Credit rating consultants Moody's has warned that inflation and political risk will undermine Latin America's growth through 2023 amid recession both globally and in the region's main economies.
The agency argues that the ongoing supply chain crisis is speeding up inflation and deteriorating the purchasing power of Latin American consumers, which is causing a tightening of monetary policy globally and increasing volatility in financial markets, asset revaluations, in addition to tighter credit conditions, which boils up to a decline in growth and investor confidence.
In this context, the credit quality of non-financial and infrastructure companies in Latin America will be diverse: we expect issuers in Colombia and Mexico to have sufficiently solid credit quality to cope with the current growth slowdown, while issuers in Argentina, Brazil, Chile and Peru will experience a deterioration in their credit quality, said Moody's Director Marcos Schmidt.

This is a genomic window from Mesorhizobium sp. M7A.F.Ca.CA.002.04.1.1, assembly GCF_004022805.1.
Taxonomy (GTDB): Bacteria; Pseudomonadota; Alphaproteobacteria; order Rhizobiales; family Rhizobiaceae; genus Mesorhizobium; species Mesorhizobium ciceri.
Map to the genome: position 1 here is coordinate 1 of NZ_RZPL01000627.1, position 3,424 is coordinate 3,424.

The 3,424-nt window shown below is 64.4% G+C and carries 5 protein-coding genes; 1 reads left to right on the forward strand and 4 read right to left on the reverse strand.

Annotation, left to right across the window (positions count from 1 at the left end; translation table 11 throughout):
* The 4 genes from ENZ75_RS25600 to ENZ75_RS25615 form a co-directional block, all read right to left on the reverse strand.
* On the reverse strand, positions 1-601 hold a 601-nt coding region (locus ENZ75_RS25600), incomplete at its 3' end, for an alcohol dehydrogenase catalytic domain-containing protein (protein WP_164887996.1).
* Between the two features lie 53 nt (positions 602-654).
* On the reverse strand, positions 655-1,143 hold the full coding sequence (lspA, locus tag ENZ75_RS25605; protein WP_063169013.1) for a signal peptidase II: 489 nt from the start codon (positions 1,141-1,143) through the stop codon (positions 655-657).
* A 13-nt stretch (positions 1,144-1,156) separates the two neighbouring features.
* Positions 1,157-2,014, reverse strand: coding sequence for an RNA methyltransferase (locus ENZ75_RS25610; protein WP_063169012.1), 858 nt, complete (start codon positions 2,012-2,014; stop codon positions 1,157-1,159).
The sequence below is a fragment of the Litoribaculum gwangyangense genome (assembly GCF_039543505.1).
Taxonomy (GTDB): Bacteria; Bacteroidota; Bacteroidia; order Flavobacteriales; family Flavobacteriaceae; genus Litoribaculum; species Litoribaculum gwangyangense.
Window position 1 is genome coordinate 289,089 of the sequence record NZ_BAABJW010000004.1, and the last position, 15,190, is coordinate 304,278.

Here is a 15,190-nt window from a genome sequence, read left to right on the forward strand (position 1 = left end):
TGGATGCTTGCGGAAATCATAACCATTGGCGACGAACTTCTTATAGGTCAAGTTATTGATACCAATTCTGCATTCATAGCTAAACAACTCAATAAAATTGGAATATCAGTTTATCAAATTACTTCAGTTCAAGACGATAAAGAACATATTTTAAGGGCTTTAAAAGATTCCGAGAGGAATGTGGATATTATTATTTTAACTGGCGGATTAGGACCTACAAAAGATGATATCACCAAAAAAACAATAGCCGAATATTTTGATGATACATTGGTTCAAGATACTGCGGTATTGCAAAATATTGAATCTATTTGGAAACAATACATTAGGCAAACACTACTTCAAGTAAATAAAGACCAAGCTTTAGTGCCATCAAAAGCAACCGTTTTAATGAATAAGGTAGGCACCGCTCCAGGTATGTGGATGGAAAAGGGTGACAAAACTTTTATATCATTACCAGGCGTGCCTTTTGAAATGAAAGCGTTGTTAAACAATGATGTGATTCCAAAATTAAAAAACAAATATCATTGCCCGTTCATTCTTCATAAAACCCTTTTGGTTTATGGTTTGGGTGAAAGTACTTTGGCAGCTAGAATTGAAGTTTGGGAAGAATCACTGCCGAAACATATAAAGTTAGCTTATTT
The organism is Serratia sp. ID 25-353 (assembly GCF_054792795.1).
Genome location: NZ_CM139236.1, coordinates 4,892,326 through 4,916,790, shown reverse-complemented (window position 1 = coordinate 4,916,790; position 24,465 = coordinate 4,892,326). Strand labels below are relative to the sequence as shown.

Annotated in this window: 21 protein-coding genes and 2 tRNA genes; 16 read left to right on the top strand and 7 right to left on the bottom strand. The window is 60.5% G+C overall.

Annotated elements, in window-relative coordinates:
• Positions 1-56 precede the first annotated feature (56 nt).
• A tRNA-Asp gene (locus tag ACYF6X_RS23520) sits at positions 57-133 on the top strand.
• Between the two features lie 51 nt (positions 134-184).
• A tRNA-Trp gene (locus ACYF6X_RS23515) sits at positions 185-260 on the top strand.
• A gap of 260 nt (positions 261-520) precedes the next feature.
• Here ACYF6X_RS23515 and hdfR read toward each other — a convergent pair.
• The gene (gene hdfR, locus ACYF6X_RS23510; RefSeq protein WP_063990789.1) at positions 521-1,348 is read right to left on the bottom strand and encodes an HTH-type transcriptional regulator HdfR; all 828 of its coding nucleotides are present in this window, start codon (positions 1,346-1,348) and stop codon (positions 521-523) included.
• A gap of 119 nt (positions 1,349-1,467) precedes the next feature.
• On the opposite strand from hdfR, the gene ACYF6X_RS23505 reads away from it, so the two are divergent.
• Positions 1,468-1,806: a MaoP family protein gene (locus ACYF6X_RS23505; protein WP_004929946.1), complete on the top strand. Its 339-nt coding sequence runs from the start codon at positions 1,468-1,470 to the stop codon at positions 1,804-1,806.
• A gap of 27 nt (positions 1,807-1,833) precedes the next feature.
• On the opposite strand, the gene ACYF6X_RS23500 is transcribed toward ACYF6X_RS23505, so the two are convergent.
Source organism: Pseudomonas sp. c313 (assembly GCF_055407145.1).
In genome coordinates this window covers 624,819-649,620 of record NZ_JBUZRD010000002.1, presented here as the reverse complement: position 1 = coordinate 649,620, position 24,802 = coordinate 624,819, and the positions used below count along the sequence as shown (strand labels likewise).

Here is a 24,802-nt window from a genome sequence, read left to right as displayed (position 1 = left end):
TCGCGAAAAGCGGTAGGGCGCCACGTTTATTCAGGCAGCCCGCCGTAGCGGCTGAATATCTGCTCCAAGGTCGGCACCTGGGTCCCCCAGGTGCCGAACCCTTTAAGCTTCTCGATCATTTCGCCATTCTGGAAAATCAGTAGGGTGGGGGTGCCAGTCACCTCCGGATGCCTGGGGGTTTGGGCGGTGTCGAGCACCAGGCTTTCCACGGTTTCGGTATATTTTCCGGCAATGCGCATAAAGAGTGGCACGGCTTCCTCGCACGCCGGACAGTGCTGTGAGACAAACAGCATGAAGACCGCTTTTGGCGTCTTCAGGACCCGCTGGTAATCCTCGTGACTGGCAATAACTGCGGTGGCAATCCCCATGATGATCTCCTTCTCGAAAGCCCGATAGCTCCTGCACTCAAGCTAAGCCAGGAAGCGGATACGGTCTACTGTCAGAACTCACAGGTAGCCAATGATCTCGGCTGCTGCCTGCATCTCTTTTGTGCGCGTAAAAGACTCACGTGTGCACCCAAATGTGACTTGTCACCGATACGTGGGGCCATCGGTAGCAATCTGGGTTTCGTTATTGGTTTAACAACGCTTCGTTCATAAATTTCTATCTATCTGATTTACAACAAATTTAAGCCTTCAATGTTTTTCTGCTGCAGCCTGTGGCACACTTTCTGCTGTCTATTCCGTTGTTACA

According to the agency, macroeconomic imbalances will put pressure on Argentine companies through 2023, while the strength of gross operating profit (Ebitda) and cash generation of companies in Brazil will decline through 2023, weakening the credit quality of rated companies overall, while the credit quality of non-financial companies in Chile will deteriorate through mid-2023 due to high inflation and interest rates.
In Peru, the credit quality is also expected to deteriorate, while Colombia should hold its economic dynamism despite the inflationary shock.
Moody's also foresees strong liquidity and low dependence on external funding amid tighter credit conditions due to the cycle of interest rate hikes.
Commercial banks in the region have historically had robust liquidity buffers and steady access to structural deposits, a Moody's report released Friday read.
Medium-sized and smaller banks with debt maturities in 2022 have sufficient cash and liquidity to meet their obligations, and may be able to cover part of their funding needs through domestic markets, it added.